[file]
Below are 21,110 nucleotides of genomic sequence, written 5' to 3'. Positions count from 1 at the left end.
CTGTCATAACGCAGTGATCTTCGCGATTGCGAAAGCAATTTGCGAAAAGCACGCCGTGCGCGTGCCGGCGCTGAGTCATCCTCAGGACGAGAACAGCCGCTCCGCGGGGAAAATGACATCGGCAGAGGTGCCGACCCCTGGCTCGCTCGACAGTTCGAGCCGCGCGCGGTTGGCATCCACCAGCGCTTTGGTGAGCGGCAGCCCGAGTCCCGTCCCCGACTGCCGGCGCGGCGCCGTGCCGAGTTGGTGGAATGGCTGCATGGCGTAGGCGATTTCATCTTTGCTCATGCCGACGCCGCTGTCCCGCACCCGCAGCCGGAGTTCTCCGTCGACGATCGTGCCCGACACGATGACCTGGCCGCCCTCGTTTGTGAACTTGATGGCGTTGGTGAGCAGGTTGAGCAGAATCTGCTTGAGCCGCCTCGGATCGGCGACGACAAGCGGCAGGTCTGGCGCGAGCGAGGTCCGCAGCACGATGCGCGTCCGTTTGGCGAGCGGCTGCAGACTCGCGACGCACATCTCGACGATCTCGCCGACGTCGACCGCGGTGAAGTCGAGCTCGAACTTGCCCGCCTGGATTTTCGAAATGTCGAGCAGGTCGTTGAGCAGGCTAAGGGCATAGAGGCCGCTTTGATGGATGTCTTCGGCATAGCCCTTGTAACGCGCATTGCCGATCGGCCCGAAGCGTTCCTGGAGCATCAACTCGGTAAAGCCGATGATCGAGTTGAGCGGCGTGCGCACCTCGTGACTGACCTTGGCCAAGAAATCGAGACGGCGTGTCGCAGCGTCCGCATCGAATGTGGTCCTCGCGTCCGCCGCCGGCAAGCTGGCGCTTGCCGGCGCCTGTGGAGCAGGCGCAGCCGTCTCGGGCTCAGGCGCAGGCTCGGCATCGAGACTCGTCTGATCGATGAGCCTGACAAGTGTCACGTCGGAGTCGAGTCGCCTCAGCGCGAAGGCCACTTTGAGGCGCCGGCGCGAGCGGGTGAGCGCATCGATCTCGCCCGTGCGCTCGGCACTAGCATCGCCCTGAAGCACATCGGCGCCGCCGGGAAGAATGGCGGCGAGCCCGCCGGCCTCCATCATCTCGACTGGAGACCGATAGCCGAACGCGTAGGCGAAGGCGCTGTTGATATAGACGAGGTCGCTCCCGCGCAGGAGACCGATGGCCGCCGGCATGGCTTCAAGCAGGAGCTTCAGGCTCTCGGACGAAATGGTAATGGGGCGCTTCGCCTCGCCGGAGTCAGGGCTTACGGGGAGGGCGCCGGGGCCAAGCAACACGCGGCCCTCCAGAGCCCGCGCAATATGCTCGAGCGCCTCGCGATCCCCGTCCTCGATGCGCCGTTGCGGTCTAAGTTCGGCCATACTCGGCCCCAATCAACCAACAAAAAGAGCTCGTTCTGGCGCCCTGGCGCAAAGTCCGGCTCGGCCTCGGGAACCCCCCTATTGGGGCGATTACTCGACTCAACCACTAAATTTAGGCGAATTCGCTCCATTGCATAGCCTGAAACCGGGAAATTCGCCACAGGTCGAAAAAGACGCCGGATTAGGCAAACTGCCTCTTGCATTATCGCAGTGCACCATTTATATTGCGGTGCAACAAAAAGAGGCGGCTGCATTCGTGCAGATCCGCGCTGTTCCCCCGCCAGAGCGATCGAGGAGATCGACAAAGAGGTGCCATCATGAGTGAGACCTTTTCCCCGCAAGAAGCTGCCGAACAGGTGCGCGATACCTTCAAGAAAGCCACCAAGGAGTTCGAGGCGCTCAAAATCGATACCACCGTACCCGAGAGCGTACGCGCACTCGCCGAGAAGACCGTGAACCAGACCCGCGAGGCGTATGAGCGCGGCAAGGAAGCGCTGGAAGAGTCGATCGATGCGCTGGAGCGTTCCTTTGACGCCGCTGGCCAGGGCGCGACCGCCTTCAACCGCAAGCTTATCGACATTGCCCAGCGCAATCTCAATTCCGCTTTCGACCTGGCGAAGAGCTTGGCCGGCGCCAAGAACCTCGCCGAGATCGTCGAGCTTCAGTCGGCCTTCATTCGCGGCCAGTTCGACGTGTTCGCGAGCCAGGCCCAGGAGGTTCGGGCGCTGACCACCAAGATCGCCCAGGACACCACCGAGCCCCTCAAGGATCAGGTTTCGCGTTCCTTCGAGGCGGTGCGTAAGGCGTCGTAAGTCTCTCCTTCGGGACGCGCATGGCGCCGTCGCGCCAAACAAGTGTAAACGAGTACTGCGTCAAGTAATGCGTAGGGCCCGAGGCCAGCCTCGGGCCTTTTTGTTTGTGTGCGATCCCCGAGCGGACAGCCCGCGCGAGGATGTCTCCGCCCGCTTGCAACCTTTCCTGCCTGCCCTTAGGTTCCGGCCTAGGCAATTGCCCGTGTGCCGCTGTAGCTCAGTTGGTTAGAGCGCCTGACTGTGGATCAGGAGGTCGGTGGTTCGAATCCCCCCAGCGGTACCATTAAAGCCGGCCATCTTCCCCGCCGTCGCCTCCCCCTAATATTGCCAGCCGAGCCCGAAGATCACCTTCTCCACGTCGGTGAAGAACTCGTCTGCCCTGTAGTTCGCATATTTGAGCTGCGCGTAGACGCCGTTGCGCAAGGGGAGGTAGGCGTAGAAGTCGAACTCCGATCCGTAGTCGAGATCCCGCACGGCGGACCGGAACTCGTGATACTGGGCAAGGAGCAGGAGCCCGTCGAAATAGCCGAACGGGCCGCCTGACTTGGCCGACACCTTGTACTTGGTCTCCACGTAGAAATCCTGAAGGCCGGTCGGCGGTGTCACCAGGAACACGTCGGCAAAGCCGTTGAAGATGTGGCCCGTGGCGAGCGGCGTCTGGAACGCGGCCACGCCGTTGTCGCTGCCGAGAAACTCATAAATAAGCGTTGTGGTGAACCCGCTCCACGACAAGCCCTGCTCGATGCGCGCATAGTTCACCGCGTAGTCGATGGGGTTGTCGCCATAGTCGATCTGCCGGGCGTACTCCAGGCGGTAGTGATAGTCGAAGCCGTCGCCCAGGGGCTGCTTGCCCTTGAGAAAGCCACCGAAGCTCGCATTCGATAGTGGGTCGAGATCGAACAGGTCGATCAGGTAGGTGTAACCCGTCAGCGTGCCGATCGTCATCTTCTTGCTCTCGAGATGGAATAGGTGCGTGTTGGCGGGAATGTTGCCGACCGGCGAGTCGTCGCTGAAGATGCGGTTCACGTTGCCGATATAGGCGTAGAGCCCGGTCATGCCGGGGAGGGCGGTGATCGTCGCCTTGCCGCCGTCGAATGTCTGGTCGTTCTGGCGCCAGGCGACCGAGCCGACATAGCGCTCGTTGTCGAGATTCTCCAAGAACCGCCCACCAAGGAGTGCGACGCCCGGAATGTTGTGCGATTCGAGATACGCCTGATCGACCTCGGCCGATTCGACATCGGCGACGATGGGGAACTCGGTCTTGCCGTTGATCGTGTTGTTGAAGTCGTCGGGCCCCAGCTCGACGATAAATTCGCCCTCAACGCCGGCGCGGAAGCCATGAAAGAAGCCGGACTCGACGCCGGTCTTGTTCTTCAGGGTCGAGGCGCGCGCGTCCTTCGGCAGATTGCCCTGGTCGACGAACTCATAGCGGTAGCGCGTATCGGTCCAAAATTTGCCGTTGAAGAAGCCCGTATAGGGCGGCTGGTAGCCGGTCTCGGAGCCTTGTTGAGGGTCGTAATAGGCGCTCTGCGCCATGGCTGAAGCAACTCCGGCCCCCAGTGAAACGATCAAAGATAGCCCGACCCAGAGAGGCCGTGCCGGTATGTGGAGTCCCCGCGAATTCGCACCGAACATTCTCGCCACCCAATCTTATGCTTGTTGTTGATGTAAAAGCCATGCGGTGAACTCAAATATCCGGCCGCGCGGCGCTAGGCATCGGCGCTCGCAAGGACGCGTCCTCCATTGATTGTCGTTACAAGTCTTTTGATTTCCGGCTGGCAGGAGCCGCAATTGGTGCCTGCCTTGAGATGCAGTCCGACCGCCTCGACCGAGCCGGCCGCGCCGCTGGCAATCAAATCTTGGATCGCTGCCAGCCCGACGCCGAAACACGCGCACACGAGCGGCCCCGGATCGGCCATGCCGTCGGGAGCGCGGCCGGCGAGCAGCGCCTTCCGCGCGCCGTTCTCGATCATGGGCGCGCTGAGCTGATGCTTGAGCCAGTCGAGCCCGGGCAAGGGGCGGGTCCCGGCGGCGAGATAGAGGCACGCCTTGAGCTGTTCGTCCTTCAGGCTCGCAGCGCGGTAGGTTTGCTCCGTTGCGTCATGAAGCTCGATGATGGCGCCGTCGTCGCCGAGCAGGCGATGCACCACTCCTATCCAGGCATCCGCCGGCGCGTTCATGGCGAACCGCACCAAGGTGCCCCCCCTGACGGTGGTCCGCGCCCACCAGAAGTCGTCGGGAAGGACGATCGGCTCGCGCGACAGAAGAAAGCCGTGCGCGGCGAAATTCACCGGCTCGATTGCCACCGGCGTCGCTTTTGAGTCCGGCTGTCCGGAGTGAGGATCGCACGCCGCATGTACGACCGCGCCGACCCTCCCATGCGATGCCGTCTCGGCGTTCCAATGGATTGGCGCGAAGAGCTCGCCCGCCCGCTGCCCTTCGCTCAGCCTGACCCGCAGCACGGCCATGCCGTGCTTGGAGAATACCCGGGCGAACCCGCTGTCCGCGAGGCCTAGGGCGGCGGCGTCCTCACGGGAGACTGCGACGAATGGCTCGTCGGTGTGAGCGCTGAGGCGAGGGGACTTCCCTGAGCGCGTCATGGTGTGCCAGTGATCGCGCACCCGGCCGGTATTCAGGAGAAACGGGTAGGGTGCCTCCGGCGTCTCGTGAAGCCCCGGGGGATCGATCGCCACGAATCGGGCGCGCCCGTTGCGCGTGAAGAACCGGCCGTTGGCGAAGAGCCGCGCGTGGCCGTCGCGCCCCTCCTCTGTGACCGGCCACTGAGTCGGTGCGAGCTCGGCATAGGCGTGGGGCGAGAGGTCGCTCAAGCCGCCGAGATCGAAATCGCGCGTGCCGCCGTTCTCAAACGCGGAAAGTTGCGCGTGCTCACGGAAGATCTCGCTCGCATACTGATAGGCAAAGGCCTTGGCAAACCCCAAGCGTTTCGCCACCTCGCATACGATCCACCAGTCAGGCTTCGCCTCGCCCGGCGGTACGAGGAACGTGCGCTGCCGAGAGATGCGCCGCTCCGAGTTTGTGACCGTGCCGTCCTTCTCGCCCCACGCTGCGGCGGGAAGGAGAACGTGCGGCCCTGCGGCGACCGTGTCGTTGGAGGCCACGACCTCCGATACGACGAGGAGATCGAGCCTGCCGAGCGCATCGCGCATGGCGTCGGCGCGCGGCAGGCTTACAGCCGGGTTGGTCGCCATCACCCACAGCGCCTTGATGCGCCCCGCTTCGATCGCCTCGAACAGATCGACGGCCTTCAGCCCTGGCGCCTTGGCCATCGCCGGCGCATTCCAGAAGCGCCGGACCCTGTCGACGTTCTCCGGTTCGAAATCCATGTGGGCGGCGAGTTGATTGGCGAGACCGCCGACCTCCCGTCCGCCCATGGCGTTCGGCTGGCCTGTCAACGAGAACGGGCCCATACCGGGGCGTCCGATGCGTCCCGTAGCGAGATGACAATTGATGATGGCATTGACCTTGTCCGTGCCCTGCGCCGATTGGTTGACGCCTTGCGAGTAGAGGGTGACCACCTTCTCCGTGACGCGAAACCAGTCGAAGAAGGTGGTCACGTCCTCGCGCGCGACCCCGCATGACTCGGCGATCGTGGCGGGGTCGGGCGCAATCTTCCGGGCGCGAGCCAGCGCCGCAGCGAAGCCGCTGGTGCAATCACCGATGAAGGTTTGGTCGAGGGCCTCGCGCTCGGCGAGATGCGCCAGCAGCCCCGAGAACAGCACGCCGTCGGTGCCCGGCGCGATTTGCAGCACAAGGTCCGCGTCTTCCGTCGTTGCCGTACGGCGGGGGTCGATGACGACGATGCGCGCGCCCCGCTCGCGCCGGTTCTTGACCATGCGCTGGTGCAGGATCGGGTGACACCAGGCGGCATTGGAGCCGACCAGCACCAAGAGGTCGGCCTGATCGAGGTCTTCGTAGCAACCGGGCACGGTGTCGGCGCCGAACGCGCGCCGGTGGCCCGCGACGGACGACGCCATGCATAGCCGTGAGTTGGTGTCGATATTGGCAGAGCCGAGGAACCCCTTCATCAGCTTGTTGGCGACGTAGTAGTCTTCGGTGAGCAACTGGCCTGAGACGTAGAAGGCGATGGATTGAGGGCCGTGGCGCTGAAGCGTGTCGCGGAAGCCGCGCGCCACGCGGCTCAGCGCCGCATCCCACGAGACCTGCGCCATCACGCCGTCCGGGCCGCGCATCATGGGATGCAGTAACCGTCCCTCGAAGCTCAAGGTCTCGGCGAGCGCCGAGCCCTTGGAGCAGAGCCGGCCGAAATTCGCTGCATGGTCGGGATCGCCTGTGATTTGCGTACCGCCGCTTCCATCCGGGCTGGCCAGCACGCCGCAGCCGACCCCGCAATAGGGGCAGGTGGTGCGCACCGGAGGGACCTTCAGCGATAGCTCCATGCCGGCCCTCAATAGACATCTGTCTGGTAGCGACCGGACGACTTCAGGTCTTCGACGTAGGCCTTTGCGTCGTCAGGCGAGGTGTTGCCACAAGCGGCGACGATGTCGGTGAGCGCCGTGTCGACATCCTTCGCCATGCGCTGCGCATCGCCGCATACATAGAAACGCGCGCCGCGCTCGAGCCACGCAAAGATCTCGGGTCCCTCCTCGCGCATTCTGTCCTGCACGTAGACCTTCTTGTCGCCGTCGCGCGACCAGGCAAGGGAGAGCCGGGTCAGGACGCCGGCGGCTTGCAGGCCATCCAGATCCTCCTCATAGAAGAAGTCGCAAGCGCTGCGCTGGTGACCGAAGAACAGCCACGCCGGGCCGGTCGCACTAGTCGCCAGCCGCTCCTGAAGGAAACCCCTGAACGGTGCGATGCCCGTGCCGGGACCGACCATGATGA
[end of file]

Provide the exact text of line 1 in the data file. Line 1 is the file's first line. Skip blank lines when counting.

Below are 21,110 nucleotides of genomic sequence, written 5' to 3'. Positions count from 1 at the left end.